When I wrote my book “Joy to the World,” I made a novel claim. I argued that the Christmas story seemed to lack a hero, at least in any conventional literary sense of the term.

Hear me out.

We tend to read the Gospel narrative through 2,000 years of tradition, and so it seems obvious to us that the hero is Jesus. He’s the “reason for the season.” He’s the Christ we strive to keep in Christ-mas. It’s his story we hear — and then go out to “tell it on the mountain.”

But baby Jesus doesn’t fit the classical model of a hero. He’s passive: nursed and placed to sleep in a manger, found on his mother’s lap by the Magi, carried away in flight to Egypt. Like any baby, he exercises a powerful attraction — drawing love from those who draw near. Yet he is visible only because other arms are holding him.

The Christmas story actually has an unconventional hero — not a warrior, not a worldly conqueror, not an individual at all, but rather a family. The details of the story always lead us back to that fact. We see the swaddling bands and know they’re for a baby; but someone had to do the swaddling. So we have a mother and child. We have a father. We have a household. We hear tell of the manger-crib where he lay; but someone needed to place him there. We read of the child’s exile in Egypt; but someone had to take him there — someone had to protect him from brigands along the desert roads — and someone had to work hard to support the mother and baby in a foreign land.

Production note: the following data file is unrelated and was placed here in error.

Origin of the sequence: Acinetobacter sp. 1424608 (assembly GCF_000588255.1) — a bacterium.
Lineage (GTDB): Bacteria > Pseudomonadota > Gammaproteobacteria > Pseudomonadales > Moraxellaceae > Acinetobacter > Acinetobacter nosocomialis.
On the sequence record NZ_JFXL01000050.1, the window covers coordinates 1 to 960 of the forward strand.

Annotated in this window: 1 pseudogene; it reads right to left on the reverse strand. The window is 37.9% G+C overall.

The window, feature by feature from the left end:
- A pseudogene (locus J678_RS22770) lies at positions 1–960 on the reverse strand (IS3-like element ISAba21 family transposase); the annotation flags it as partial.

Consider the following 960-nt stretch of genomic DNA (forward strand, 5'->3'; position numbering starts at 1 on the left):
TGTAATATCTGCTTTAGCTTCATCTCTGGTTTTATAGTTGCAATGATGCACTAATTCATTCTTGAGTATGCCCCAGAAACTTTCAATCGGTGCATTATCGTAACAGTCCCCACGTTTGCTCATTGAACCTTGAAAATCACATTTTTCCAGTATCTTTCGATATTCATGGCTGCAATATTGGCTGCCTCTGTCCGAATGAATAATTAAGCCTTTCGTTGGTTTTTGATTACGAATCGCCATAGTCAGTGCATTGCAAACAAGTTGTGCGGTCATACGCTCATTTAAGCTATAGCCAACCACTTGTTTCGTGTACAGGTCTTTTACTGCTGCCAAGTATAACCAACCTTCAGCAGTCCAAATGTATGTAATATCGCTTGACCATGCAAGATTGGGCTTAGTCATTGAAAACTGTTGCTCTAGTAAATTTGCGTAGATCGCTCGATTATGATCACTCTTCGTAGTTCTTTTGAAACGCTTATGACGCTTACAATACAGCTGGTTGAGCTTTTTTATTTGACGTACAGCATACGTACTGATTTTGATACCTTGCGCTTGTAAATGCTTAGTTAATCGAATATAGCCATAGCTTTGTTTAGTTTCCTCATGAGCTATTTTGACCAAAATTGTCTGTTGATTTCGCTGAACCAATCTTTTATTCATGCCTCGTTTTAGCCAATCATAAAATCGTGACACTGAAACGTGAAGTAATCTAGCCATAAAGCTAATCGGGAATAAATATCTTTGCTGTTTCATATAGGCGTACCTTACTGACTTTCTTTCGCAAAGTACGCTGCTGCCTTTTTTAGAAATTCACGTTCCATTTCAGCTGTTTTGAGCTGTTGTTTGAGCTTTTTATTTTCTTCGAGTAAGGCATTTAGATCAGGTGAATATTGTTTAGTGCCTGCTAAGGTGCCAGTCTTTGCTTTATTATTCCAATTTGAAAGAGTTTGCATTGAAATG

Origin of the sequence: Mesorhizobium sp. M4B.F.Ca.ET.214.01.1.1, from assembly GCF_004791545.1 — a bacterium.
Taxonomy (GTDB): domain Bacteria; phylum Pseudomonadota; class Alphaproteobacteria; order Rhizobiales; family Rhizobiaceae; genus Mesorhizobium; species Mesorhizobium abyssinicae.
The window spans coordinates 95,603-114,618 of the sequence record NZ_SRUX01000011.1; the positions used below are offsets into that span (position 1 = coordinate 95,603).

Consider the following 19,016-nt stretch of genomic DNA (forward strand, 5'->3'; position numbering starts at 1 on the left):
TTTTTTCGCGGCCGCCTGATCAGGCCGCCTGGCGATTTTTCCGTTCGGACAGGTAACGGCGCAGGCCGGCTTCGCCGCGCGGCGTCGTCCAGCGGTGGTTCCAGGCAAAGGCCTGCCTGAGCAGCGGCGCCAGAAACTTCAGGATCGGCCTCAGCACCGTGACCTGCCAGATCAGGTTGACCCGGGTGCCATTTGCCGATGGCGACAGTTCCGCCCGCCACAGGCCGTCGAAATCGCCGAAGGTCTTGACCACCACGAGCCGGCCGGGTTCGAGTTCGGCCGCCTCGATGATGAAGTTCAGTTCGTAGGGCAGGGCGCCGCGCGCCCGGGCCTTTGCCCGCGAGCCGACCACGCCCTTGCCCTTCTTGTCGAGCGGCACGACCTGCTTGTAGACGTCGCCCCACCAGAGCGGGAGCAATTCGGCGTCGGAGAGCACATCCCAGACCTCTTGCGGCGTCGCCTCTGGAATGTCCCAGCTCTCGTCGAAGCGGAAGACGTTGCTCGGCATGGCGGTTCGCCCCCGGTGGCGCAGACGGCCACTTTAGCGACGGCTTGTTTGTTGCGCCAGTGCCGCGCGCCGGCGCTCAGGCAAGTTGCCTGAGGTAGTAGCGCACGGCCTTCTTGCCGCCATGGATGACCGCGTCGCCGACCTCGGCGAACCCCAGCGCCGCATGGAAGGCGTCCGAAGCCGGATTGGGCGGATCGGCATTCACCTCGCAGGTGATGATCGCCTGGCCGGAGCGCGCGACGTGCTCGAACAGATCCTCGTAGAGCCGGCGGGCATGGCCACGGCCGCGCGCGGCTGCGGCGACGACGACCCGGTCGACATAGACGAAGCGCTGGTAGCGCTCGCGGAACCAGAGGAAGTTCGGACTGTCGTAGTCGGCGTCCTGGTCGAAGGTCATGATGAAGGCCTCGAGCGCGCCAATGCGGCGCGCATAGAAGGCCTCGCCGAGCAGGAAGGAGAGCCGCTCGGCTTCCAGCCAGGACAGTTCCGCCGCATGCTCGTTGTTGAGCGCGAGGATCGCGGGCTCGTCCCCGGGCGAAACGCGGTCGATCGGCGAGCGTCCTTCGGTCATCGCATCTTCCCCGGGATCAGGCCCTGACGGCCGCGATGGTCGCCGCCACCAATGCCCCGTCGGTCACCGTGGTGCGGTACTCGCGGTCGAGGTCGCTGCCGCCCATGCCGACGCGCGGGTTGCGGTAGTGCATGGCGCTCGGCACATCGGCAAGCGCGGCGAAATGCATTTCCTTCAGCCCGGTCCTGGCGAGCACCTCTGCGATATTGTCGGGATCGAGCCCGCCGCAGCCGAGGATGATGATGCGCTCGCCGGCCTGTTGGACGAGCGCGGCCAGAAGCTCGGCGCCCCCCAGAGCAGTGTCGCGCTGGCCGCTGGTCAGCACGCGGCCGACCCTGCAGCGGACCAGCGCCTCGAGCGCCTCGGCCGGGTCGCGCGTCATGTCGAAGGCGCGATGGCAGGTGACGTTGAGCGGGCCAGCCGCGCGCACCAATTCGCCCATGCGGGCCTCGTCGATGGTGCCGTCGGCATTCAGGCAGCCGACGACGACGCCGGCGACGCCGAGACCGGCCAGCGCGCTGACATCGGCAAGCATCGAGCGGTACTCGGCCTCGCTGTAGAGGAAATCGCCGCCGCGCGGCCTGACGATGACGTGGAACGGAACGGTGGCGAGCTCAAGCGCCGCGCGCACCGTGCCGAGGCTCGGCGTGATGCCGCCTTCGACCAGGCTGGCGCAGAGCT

The scenes of Christmas are dramatic precisely because they involve the intersection of so many individual lives. Indeed, the other details of the story derive their meaning from the Gospel’s primary focus on the family. Herod, for example, is clearly anti-family and anti-child. History tells us that King Herod slaughtered his own sons; and the Gospel shows him commanding his soldiers to turn their swords upon the children of Bethlehem.

The family is the key to Christmas. The family is the key to Christianity. The family is a key to everything. St. Pope John Paul II noted that everything good — history, humanity, salvation — “passes by way of the family.”

One of the most profound implications of the Christmas story is this: that God had made his dwelling place among men, women, and children, and he called them to become his family, his holy household.

And so we find ourselves again at the center of the drama. We live in families that have their struggles. We find ourselves, as a society, facing anti-life, anti-family forces that seem unbeatable.

We must never despair. We must remember Christmas and press on toward Bethlehem. The Holy Family enjoyed the protection of heaven, and now we are Jesus’ holy family. We are his household on earth. God will empower us to accomplish his will for our time. Christmas is our proof. Christmas is our assurance.